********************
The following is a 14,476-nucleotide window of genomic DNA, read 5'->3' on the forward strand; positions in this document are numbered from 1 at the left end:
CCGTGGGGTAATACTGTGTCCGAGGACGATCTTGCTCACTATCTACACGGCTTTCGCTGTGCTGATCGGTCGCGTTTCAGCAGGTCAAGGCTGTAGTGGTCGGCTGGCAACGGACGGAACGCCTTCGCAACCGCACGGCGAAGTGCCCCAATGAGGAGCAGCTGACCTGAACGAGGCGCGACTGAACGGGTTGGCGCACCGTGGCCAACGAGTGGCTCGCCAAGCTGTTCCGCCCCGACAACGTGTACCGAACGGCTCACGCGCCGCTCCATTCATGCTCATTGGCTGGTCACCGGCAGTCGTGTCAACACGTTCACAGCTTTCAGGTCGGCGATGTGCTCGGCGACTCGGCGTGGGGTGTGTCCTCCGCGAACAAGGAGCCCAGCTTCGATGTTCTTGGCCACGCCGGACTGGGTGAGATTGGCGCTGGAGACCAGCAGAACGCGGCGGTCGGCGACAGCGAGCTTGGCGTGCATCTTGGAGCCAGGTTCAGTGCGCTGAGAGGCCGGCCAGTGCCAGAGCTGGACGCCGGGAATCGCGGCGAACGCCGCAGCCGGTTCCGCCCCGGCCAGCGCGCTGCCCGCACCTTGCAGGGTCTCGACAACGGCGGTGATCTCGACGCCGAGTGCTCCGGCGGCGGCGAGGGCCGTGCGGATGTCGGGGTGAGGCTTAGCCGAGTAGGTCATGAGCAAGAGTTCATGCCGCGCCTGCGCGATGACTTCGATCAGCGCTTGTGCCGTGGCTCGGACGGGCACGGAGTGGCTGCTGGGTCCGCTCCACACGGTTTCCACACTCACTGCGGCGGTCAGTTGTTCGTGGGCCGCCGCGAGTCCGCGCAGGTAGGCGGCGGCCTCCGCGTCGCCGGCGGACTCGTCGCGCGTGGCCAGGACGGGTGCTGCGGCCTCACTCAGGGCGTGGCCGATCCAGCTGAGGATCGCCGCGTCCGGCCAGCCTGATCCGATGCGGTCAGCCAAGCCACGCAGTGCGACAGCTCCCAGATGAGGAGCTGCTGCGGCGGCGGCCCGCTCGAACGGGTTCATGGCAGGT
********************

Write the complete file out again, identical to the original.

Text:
The following is a 14,476-nucleotide window of genomic DNA, read 5'->3' on the forward strand; positions in this document are numbered from 1 at the left end:
CCGTGGGGTAATACTGTGTCCGAGGACGATCTTGCTCACTATCTACACGGCTTTCGCTGTGCTGATCGGTCGCGTTTCAGCAGGTCAAGGCTGTAGTGGTCGGCTGGCAACGGACGGAACGCCTTCGCAACCGCACGGCGAAGTGCCCCAATGAGGAGCAGCTGACCTGAACGAGGCGCGACTGAACGGGTTGGCGCACCGTGGCCAACGAGTGGCTCGCCAAGCTGTTCCGCCCCGACAACGTGTACCGAACGGCTCACGCGCCGCTCCATTCATGCTCATTGGCTGGTCACCGGCAGTCGTGTCAACACGTTCACAGCTTTCAGGTCGGCGATGTGCTCGGCGACTCGGCGTGGGGTGTGTCCTCCGCGAACAAGGAGCCCAGCTTCGATGTTCTTGGCCACGCCGGACTGGGTGAGATTGGCGCTGGAGACCAGCAGAACGCGGCGGTCGGCGACAGCGAGCTTGGCGTGCATCTTGGAGCCAGGTTCAGTGCGCTGAGAGGCCGGCCAGTGCCAGAGCTGGACGCCGGGAATCGCGGCGAACGCCGCAGCCGGTTCCGCCCCGGCCAGCGCGCTGCCCGCACCTTGCAGGGTCTCGACAACGGCGGTGATCTCGACGCCGAGTGCTCCGGCGGCGGCGAGGGCCGTGCGGATGTCGGGGTGAGGCTTAGCCGAGTAGGTCATGAGCAAGAGTTCATGCCGCGCCTGCGCGATGACTTCGATCAGCGCTTGTGCCGTGGCTCGGACGGGCACGGAGTGGCTGCTGGGTCCGCTCCACACGGTTTCCACACTCACTGCGGCGGTCAGTTGTTCGTGGGCCGCCGCGAGTCCGCGCAGGTAGGCGGCGGCCTCCGCGTCGCCGGCGGACTCGTCGCGCGTGGCCAGGACGGGTGCTGCGGCCTCACTCAGGGCGTGGCCGATCCAGCTGAGGATCGCCGCGTCCGGCCAGCCTGATCCGATGCGGTCAGCCAAGCCACGCAGTGCGACAGCTCCCAGATGAGGAGCTGCTGCGGCGGCGGCCCGCTCGAACGGGTTCATGGCAGGT